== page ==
Andro

SPECIFICATIONS

COORDINATES

MAX DEPTH

RELIEF

SUNK DATE

25° 53.622' N

103

ft

25

ft

80° 05.126' W

31

8

m

m

December 17, 1985

26.6

ft

7

m

165

ft

50

m

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RECOMMENDED MINIMUM TRAINING 

Scuba Diver Minimal training suggested

HISTORY

  • Launched: October 11, 1925, by the Newport News Shipbuilding and Drydock Company

    • powered by two Winton diesel engines developing a total of 900 horsepower, yielding a cruising speed of 13 knots.

    • Five staterooms and four bathrooms for guests were located on the berth deck, while the dining saloon, livingroom, galley, and pantry were found on the main deck

  • 1925: A biologist named Bingham originally explored the waters of the Caribbean, where he collected fish and other marine life

  • 1926: Bigham conducted his second expedition to the Pacific coast of Central America and the Gulf of California.  Bingham had specially designed the Pawnee II to facilitate deep-sea trawling and research; a taxidermist’s room and laboratory were located on the main deck.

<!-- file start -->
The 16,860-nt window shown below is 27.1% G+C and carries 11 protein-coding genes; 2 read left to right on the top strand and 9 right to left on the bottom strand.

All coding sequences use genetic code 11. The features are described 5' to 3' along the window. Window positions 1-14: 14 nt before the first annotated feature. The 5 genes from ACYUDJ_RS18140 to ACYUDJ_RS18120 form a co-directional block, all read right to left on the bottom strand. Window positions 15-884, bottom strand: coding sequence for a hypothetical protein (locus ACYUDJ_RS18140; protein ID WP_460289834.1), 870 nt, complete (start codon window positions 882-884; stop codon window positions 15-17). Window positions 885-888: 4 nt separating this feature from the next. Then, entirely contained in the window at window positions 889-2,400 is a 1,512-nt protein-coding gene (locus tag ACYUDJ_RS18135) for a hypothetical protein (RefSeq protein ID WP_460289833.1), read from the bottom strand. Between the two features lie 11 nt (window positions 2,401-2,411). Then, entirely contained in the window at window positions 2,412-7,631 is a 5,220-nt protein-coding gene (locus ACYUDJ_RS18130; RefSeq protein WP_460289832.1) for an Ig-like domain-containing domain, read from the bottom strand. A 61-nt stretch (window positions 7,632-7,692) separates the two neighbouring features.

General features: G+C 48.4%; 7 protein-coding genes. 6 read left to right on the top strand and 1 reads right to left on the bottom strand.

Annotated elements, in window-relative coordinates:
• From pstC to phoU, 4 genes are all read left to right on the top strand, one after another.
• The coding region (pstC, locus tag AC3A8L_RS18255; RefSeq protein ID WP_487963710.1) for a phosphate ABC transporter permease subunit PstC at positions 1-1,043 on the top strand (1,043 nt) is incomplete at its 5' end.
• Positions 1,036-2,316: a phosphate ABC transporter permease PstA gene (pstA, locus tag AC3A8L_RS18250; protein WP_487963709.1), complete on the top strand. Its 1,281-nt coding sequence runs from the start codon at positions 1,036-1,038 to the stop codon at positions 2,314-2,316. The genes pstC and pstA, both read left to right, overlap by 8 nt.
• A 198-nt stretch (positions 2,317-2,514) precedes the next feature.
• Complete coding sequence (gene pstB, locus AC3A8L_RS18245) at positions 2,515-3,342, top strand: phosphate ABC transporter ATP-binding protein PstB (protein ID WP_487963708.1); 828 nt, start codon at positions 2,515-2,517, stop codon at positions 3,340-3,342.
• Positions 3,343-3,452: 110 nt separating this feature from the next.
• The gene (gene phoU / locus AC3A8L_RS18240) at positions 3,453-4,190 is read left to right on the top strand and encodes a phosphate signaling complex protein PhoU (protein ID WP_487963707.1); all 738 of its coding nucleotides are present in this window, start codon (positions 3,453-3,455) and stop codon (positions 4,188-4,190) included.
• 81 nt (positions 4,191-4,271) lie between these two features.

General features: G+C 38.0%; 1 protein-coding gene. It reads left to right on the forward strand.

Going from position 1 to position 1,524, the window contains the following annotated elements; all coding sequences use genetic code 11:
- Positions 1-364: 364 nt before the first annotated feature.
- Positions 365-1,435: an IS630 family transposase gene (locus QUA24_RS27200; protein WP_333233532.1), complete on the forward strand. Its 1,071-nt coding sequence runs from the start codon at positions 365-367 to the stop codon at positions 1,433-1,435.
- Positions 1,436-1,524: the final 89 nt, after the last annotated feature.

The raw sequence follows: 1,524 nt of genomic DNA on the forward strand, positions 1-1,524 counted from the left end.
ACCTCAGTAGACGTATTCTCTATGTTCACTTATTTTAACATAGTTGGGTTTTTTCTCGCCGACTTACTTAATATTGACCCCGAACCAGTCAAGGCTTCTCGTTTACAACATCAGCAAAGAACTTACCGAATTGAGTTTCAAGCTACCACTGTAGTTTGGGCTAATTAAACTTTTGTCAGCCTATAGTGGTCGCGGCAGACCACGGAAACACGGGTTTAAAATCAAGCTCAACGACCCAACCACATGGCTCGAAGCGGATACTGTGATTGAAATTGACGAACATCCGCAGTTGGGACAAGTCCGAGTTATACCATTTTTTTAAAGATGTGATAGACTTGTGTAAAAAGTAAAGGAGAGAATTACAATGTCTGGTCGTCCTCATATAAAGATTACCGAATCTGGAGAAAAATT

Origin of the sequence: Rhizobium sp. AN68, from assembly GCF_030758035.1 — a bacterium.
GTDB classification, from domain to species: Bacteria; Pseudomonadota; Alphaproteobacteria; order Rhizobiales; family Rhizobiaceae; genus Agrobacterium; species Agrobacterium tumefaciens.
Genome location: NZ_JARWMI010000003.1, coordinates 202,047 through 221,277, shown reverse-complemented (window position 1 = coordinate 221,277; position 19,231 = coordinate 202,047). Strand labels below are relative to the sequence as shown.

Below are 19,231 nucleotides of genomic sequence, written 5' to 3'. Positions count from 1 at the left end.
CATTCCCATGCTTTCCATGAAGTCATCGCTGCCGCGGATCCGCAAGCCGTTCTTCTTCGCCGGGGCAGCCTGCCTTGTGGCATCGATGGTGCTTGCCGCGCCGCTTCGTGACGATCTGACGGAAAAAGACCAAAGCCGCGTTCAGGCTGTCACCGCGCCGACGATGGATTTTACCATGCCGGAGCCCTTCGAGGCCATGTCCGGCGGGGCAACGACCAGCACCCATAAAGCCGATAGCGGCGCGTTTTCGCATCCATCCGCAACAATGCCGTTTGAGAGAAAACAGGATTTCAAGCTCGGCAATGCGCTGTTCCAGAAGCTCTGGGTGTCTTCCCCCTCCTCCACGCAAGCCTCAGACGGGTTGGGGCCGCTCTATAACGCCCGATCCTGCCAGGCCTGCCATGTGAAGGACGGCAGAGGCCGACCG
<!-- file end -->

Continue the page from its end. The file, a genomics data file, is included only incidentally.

• 1927: third and final expedition took it to the Bahamas and Bermuda

  • 1930: Bingham sold the ship

  • 1938: the yacht was sold to the Virginia Pilots Association, converted into a pilot vessel

  • Early 1980s: operated as a freighter in the Bahamas

  • March 13, 1985: the U.S.C.G.C. Ute (WATF-76) conducted an inspection on the Andro after coming across the Bahamian‐ registered vessel in the Yucatan Straits, 40 miles southwest of Cuba, finding 15 tons of Marijuana.

  • December 17, 1985: purchased by the Miami‐Dade Department of Environmental Resources and sunk off Haulover Inlet

 

Name History:

  • Pawnee II (1925)

  • Hardi Biaoa (1930)

  • Virginia (1938)

  • Andro (n/a)

 

Divesite:

The once proud yacht now sits in 103 feet of water with her bow on her starboard side. Portions of the wreck rise almost 40 feet off the bottom. Amidships, the Andre’s funnel is resting practically upside down after it became dislodged from the hull. One of the vessel’s large engines can be found adjacent to the funnel. The Andro’s stern is listing to port with both screws still visible, though mangled. While she is largely remembered as a former drug-runner, it is fitting that the Andro, a vessel originally employed to further marine science, is now permanently serving as an artificial reef.

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